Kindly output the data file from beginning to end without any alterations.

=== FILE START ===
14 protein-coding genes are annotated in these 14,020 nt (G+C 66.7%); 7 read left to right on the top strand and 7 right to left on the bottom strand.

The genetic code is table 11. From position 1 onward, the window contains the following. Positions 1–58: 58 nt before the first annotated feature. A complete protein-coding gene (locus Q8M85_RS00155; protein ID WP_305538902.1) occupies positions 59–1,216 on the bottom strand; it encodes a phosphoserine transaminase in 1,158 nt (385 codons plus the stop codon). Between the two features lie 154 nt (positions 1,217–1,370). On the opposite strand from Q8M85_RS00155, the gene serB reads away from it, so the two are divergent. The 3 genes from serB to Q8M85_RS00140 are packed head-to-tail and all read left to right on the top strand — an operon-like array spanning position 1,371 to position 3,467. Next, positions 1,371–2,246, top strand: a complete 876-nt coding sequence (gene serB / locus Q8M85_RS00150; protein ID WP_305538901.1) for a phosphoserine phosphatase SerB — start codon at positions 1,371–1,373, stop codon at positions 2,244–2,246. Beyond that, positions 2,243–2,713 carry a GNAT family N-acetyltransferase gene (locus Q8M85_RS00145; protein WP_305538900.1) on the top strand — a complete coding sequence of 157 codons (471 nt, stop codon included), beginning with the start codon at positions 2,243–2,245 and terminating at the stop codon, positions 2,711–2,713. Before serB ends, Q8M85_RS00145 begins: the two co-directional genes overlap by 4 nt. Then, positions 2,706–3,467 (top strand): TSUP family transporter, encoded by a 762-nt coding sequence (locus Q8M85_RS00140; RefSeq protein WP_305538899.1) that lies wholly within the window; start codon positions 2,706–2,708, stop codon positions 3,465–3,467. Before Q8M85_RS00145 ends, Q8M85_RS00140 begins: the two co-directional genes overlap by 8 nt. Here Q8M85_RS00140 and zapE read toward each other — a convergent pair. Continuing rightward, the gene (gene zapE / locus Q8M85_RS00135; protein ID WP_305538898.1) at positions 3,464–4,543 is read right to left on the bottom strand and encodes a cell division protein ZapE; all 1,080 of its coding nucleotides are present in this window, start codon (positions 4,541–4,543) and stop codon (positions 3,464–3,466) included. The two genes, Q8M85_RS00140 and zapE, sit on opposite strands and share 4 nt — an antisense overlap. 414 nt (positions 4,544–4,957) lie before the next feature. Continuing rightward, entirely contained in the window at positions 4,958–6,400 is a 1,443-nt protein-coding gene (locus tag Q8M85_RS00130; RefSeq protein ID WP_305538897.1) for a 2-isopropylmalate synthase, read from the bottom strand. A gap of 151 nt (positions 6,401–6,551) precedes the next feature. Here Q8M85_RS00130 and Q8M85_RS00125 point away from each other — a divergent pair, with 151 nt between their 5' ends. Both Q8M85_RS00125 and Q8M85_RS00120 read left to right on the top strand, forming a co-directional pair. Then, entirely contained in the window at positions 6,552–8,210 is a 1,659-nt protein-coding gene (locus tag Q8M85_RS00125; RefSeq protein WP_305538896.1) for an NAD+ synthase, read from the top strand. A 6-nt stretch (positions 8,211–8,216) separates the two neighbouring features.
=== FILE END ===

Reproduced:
14 protein-coding genes are annotated in these 14,020 nt (G+C 66.7%); 7 read left to right on the top strand and 7 right to left on the bottom strand.

The genetic code is table 11. From position 1 onward, the window contains the following. Positions 1–58: 58 nt before the first annotated feature. A complete protein-coding gene (locus Q8M85_RS00155; protein ID WP_305538902.1) occupies positions 59–1,216 on the bottom strand; it encodes a phosphoserine transaminase in 1,158 nt (385 codons plus the stop codon). Between the two features lie 154 nt (positions 1,217–1,370). On the opposite strand from Q8M85_RS00155, the gene serB reads away from it, so the two are divergent. The 3 genes from serB to Q8M85_RS00140 are packed head-to-tail and all read left to right on the top strand — an operon-like array spanning position 1,371 to position 3,467. Next, positions 1,371–2,246, top strand: a complete 876-nt coding sequence (gene serB / locus Q8M85_RS00150; protein ID WP_305538901.1) for a phosphoserine phosphatase SerB — start codon at positions 1,371–1,373, stop codon at positions 2,244–2,246. Beyond that, positions 2,243–2,713 carry a GNAT family N-acetyltransferase gene (locus Q8M85_RS00145; protein WP_305538900.1) on the top strand — a complete coding sequence of 157 codons (471 nt, stop codon included), beginning with the start codon at positions 2,243–2,245 and terminating at the stop codon, positions 2,711–2,713. Before serB ends, Q8M85_RS00145 begins: the two co-directional genes overlap by 4 nt. Then, positions 2,706–3,467 (top strand): TSUP family transporter, encoded by a 762-nt coding sequence (locus Q8M85_RS00140; RefSeq protein WP_305538899.1) that lies wholly within the window; start codon positions 2,706–2,708, stop codon positions 3,465–3,467. Before Q8M85_RS00145 ends, Q8M85_RS00140 begins: the two co-directional genes overlap by 8 nt. Here Q8M85_RS00140 and zapE read toward each other — a convergent pair. Continuing rightward, the gene (gene zapE / locus Q8M85_RS00135; protein ID WP_305538898.1) at positions 3,464–4,543 is read right to left on the bottom strand and encodes a cell division protein ZapE; all 1,080 of its coding nucleotides are present in this window, start codon (positions 4,541–4,543) and stop codon (positions 3,464–3,466) included. The two genes, Q8M85_RS00140 and zapE, sit on opposite strands and share 4 nt — an antisense overlap. 414 nt (positions 4,544–4,957) lie before the next feature. Continuing rightward, entirely contained in the window at positions 4,958–6,400 is a 1,443-nt protein-coding gene (locus tag Q8M85_RS00130; RefSeq protein ID WP_305538897.1) for a 2-isopropylmalate synthase, read from the bottom strand. A gap of 151 nt (positions 6,401–6,551) precedes the next feature. Here Q8M85_RS00130 and Q8M85_RS00125 point away from each other — a divergent pair, with 151 nt between their 5' ends. Both Q8M85_RS00125 and Q8M85_RS00120 read left to right on the top strand, forming a co-directional pair. Then, entirely contained in the window at positions 6,552–8,210 is a 1,659-nt protein-coding gene (locus tag Q8M85_RS00125; RefSeq protein WP_305538896.1) for an NAD+ synthase, read from the top strand. A 6-nt stretch (positions 8,211–8,216) separates the two neighbouring features.